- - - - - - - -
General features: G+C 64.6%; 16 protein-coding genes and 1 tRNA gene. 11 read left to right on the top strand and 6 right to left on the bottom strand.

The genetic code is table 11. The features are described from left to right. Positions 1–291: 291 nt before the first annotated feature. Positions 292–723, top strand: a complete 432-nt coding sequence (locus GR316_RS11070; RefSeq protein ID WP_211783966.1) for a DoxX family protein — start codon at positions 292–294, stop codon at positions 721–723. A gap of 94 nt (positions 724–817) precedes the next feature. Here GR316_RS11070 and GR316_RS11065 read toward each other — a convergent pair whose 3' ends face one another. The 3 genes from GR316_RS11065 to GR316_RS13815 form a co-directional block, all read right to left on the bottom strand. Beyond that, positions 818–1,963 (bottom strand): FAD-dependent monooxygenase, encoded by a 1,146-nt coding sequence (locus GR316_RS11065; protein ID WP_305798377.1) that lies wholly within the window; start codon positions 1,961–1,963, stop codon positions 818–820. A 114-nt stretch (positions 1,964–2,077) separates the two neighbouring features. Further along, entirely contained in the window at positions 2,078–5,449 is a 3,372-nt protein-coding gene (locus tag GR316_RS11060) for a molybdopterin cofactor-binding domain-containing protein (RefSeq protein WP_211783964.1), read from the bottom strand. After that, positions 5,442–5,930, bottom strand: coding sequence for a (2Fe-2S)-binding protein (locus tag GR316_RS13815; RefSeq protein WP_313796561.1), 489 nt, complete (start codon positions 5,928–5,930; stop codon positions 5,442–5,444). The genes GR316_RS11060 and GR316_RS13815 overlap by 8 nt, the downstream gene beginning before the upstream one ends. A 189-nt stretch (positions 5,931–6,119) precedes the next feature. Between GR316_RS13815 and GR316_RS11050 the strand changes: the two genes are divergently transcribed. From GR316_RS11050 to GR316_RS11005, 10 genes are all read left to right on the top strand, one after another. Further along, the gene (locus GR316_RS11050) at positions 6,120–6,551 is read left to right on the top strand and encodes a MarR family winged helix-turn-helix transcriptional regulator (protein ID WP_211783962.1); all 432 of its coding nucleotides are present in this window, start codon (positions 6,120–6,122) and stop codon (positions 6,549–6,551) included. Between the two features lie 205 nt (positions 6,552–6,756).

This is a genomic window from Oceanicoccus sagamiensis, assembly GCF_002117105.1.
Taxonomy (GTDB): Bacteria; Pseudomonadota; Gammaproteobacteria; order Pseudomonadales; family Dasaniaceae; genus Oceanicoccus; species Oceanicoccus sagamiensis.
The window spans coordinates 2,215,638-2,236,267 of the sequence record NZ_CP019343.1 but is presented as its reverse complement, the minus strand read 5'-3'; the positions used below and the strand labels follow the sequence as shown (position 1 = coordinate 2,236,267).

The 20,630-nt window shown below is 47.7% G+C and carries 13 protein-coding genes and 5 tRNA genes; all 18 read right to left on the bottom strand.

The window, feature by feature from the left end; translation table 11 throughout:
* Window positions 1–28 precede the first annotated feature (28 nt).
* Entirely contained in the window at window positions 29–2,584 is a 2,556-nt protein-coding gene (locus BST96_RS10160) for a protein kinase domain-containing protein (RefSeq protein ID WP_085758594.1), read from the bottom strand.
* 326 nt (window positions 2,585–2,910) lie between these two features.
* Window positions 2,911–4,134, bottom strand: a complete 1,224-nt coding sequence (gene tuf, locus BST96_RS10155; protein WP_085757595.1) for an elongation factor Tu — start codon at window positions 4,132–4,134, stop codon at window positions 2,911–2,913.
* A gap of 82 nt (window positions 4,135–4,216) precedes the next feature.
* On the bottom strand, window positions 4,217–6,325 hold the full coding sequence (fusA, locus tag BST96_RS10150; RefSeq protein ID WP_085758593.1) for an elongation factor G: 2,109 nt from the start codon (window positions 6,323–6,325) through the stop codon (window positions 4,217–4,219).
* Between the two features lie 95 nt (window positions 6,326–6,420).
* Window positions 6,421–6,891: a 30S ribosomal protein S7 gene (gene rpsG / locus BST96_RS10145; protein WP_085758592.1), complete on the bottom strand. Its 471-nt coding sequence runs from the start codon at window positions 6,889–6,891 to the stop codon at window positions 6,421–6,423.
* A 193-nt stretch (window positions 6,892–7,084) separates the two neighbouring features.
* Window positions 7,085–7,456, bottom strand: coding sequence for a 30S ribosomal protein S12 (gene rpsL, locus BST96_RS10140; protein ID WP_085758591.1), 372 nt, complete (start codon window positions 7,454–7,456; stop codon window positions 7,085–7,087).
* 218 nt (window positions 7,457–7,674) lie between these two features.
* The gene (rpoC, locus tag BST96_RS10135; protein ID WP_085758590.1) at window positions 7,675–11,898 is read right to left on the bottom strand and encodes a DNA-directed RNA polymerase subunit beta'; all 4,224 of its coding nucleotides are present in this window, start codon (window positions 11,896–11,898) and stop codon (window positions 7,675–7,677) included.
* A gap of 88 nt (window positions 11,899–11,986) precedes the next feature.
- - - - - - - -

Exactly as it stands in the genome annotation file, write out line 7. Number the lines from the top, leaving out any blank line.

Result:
The window, feature by feature from the left end; translation table 11 throughout: